Poetry and Reform: Periodical Verse from the English Democratic Press, 1792-1824
Michael Henry Scrivener
Wayne State University Press, 1992 - English poetry - 297 pages
Although the English reform movement was divided ideologically and socially, it was united in its opposition to the aristocratic elite that ruled Britain through a parliament that excluded both the middle and laboring classes. The movement was not just political but cultural as well; its activities included challenging established opinion in every sphere-economics, religion, philosophy, and literature.
Poetry and Reform is the only anthology of its kind on poetry from the English reform movement. The volume features 162 poems from twenty-three different periodicals. The poems reflect the cultural vitality of the movement in their intellectual sophistication and defiant rebelliousness. The periodicals and their poets range from moderate liberal to radical socialist, from bourgeois to plebeian.
The poems reflect the generic diversity of the period; except for epic, almost every poetic genre is represented here. These poems provide an illuminating context for understanding the major Romantic poets, most of whom wrote for the reform press at some point in their career. The bold Romantic experiments in poetry, which set the agenda for English poetry for decades to come, are unthinkable outside the context of this remarkable democratic insurgence, which increased overall literacy and established an innovative literary spirit.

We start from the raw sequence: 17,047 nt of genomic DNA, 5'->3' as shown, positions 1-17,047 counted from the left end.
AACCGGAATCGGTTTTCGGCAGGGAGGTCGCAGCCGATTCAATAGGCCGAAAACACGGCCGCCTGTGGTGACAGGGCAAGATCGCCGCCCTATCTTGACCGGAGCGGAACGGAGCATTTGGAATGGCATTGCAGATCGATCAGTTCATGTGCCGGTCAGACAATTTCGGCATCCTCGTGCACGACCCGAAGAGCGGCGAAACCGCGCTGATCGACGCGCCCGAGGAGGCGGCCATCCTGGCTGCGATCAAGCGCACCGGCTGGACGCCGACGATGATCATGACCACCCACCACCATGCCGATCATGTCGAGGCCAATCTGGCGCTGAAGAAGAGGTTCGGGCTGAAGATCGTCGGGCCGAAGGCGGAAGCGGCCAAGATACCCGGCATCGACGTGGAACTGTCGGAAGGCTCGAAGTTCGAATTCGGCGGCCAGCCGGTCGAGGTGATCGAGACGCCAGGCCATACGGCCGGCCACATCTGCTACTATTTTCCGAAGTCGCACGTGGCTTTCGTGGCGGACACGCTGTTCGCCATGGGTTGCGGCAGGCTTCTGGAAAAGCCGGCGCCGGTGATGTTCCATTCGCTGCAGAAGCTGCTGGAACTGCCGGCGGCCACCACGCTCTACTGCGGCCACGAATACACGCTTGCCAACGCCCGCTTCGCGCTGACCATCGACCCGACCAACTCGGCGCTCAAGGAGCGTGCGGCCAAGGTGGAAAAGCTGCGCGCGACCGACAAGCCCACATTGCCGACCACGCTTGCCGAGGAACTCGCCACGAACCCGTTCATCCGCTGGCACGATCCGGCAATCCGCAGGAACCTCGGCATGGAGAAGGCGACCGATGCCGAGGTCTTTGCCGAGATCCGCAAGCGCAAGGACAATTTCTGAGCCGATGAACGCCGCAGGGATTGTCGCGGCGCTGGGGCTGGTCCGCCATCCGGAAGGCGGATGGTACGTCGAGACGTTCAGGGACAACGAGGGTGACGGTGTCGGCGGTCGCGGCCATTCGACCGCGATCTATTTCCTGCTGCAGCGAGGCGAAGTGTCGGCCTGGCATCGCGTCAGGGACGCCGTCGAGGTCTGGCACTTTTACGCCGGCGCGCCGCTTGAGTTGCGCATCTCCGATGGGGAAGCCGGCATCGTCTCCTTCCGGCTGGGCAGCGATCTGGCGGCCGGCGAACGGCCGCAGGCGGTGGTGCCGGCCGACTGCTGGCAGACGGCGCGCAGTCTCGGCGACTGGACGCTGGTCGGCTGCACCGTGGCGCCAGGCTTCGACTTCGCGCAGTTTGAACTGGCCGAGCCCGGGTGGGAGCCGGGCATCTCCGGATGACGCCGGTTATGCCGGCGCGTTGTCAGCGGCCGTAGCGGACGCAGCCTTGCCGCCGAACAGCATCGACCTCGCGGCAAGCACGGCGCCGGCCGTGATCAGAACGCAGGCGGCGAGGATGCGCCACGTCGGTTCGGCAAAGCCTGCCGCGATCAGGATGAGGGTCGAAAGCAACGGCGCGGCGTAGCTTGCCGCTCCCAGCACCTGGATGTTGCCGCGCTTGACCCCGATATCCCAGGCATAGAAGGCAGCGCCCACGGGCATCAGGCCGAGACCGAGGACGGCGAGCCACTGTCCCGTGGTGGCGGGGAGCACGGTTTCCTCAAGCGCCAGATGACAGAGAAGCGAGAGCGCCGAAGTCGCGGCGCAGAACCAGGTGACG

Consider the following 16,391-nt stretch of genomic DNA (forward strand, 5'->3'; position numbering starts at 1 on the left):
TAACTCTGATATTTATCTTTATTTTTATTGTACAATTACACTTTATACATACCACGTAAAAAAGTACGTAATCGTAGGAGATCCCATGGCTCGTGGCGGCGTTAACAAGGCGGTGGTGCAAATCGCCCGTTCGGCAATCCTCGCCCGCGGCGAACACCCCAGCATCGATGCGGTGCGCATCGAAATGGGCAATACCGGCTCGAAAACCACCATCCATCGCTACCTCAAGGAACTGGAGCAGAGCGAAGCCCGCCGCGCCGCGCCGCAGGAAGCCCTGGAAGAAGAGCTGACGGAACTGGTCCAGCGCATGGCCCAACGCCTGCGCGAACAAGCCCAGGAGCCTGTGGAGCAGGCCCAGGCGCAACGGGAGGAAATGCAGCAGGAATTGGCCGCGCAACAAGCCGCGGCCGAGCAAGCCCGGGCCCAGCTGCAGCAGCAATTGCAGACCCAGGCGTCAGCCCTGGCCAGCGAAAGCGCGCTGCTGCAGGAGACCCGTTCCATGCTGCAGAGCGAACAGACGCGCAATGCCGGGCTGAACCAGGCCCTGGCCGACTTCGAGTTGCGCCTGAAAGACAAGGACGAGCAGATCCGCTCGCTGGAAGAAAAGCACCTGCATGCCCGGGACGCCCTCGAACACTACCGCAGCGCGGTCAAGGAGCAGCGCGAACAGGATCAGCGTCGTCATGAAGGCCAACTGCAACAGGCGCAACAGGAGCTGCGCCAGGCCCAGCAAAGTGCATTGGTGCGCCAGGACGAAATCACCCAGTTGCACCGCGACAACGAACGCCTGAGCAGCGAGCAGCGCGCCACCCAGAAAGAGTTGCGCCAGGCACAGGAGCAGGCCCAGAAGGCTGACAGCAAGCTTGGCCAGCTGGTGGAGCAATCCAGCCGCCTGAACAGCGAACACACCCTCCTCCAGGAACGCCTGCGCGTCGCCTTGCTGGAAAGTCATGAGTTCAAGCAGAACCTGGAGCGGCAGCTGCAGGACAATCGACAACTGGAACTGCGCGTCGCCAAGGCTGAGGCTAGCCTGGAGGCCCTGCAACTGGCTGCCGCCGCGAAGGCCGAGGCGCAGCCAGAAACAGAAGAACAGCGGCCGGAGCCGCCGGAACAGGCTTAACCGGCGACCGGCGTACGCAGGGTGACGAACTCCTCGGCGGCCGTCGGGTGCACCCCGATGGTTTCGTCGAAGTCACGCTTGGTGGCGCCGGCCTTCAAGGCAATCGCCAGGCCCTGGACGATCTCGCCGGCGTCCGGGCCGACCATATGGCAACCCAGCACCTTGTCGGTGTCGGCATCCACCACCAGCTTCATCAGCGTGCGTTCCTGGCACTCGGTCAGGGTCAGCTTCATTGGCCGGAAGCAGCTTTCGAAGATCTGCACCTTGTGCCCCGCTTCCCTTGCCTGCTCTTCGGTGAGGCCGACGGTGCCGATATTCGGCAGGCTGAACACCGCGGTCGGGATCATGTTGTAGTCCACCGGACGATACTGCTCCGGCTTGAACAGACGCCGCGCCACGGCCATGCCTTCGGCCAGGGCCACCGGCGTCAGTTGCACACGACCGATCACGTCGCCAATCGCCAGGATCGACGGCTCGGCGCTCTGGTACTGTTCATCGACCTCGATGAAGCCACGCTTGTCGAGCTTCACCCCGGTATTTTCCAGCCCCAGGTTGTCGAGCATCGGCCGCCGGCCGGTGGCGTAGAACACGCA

The anthology also makes available to readers a body of poetry" outside the canon" that is valuable in its own terms and that helps us comprehend with greater precision Romantic literary conventions and their origins. Important plebeian poets are introduced, including Allen Davenport, Edward J. Blandford, Robert C. Fair, and Robert Wedderburn.
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... broken the staff of the wicked , and the sceptre of the rulers ” [ 5 ] ; " Yea , the fir
trees rejoice at these , and the cedars of Lebanon , saying , Since thou art laid
down , no feller is come up against us ” [ 8 ] ; “ Hell from beneath is moved for
An unusual poem in any context but especially in a radical journal at a politically
explosive moment , this is a long and moving lament of a father for his dead child
in blank verse , for the most part ; it has a political protest section ( ll . 116 – 33 ) ...
O ! monstrous guilt of blushless vice , cried I !Here Fancy cut me short with this
reply . “ Could these dumb guards , while they these dens surround , “ Be moved
to action , and to sense of sound ; “ Could these dumb ranks of iron - railing
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